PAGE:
By the time we finished a big fat “hangover breakfast” of bacon, eggs and hash browns, it was early afternoon. Kevin and I went for a crayfish (lobster) dive near where we had anchored. I dropped down and managed to get my loop around the tail of a beauty within a few minutes, but we had no more luck after that. Fortunately, that one bug is big enough to feed two!

We had lazy sundowners that evening with friends Chris and Joyce aboard their Sundeer 64 Touche M’dear.


We rose very early and moved Moonshadow back to Kaiarara Bay, packed a knapsack with water and lunch and were on the trailhead at 0900.

It was a gorgeous, partly cloudy morning, excellent for a good long walk. We headed for Mt. Hobson via the scenic South Fork trail. The South Fork trail traverses the foothills and steadily climbs to the 2000-foot summit through thick forests of pine, rimu and kauri trees as well as bushlands covered with fern and manuka bush. Despite numerous landslides that had occurred last winter, the trail had been greatly improved from last summer, and our ascent to the summit took just two hours and forty-five minutes.

After a short lunch break while enjoying the panoramic views from the top of Mt. Hobson we headed back towards sea level via the Kaiarara track. The first kilometer or so of the steep descent is mostly wooden steps, some 800 of them.

The steps give way to a gentler trail at the Upper Kauri Dam. We stopped for a break at the Lower Kauri Dam. The kauri dams were used in the early 1900’s to move the massive kauri logs from the upper reaches of Mt. Hobson to Kaiarara Bay. After felling trees into the gorge, the dams were opened and the logs washed down to sea level. It wasn’t an exactly the most environmentally sensitive way to move fallen trees, but I suppose it got the job done, and thousands of Auckland homes have built (and rebuilt) from the lovely smooth-grained kauri timber harvested on Great Barrier Island.

Two hours after we left the summit, we were back to sea level at Bush’s Beach and ready to enjoy a cold beer or two on board Moonshadow.

  Madness at the Mussel Festival


After a lazy morning, we once again got the hunting/gathering urge and headed back to our not-so-secret scallop bed. After twenty minutes in the water and an hour or so of shelling, we had another three limits of scallops in the freezer. We headed back to Fitzroy to get a good spot in the anchorage in preparation for the following day’s Mussel Festival.


One of Great Barrier Island’s major industries is New Zealand green-lip mussel farming. Each year about this time, the locals and boaties alike gather to pay homage to this delectable little shellfish. The festivities take place in and around the rustic Port Fitzroy Boating Club and include arts and crafts, food (mostly mussel dishes, of course) lots of Kiwi beer and wine, music, poetry, and even a bit of belly dancing.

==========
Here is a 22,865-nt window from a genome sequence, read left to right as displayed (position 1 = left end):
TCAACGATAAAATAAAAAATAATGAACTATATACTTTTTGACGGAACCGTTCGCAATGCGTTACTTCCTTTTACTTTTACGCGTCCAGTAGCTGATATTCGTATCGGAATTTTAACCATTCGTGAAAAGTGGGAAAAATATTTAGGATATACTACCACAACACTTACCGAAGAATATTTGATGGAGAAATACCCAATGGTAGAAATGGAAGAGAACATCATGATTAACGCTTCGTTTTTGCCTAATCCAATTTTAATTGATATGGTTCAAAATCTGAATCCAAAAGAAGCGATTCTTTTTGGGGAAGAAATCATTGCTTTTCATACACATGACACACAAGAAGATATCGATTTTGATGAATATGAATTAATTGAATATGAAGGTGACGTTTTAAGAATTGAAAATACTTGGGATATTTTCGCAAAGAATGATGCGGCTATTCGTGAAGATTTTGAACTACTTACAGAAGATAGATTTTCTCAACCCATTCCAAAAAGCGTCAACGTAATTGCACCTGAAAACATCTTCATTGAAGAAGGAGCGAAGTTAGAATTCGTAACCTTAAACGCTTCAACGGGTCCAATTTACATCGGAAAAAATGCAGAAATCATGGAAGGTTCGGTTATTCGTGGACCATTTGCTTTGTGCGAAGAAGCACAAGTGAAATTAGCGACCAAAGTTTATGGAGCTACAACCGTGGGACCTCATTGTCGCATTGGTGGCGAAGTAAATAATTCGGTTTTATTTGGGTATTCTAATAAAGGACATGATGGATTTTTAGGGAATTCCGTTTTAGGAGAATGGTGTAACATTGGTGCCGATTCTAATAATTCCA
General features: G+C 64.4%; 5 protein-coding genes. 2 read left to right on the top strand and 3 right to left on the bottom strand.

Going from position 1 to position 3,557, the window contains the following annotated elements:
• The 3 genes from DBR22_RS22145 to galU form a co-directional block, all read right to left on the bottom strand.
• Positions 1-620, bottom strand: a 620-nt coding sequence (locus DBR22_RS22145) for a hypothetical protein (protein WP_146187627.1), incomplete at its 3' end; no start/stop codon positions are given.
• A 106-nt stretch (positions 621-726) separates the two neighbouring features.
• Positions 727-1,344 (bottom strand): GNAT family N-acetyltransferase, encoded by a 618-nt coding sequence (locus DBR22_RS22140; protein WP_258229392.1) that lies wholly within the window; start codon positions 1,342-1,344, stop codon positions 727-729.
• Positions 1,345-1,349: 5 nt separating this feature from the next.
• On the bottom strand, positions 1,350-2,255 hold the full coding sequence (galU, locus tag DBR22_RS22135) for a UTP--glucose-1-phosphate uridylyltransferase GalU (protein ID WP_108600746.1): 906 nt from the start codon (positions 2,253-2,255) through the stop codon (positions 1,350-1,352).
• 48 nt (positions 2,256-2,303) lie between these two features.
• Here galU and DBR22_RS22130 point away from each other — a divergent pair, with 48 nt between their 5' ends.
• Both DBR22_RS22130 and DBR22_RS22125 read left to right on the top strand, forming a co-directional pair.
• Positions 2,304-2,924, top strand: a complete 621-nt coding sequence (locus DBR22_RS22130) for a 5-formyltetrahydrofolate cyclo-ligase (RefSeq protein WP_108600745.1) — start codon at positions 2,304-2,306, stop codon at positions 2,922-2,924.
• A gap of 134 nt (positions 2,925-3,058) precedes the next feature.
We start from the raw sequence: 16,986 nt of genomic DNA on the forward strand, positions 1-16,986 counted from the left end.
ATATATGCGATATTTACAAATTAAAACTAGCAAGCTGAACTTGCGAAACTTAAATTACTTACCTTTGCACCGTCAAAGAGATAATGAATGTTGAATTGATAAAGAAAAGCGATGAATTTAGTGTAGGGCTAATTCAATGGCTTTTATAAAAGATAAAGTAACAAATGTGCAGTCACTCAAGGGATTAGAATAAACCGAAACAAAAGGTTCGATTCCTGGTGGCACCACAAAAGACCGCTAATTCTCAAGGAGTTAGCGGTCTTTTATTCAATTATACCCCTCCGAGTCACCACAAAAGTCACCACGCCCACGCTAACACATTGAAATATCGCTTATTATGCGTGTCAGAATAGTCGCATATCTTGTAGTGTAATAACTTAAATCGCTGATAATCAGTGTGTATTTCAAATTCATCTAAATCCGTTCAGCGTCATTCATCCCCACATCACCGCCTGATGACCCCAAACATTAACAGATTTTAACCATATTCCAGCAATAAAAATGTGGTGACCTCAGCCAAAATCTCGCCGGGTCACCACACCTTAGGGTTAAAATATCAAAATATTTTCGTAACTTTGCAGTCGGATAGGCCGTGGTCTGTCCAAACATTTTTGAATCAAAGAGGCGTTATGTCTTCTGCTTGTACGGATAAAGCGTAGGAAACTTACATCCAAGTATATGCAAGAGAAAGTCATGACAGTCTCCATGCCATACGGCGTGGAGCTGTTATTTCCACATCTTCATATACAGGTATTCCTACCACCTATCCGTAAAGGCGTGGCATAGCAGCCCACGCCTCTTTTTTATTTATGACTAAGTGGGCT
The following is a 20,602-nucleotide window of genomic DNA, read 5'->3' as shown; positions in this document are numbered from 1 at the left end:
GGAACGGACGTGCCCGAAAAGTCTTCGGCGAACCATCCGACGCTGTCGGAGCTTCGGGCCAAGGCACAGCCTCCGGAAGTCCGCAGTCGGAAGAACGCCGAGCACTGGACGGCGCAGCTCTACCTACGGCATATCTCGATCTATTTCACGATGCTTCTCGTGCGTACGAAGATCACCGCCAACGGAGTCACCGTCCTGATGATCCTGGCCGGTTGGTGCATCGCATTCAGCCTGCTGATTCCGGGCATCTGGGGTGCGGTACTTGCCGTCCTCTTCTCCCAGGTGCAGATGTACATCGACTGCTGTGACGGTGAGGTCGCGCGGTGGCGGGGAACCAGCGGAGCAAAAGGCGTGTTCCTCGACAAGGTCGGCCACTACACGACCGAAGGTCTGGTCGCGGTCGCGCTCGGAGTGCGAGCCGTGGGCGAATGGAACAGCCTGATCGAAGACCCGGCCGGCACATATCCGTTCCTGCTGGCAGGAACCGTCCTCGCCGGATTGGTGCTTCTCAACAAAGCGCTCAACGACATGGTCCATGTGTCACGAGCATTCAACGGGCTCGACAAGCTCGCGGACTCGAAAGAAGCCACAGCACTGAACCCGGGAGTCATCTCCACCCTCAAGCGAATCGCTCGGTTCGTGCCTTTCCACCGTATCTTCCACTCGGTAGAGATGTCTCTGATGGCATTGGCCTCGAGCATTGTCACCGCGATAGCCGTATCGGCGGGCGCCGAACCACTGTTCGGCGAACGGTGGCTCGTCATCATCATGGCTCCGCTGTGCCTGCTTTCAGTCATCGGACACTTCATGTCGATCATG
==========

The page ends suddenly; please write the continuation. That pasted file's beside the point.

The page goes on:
Now Great Barrier Island, while technically a “suburb” of Auckland, is rather removed geographically and culturally from life in the big city. The locals are, let’s say, very “interesting.” Mix them with a variety of New Zealand boaties and throw in a sprinkling of foreign yachties, and you have what might be loosely called a “colourful” crowd. Sorry, my spell-check has developed a Kiwi accent and I can’t be bothered fighting it any more.

Fitzroy Falls.

The food was yummy, the drink refreshing, the music first-rate, the poetry hilarious and the people fun and interesting.

After nine glorious days, the weather finally changed and we had an evening of rain.


Nine days had flown by and it was time to head back to reality. In overcast but calm weather, we started motoring back to Auckland. Kevin and I decided to make one last attempt to stuff a few lobster in the freezer, so we stopped at the Broken Islands and dropped our hook just off a rocky outcropping that looked like good bug habitat.

The dive was pretty, with kelp gently swaying to the ocean’s surge and fish curiously inspecting the strange black creatures spewing out bubbles. We saw lots of small “bugs” but none large enough to please a game warden. The pressure gauge dropped to 500 p.s.i. and it started to get chilly. Time to head home.

The trip home was uneventful. Under an overcast sky, with occasional showers and just three to five knots of breeze, we headed back to Auckland flying our “cast iron spinnaker.”

For more information on Great Barrier island click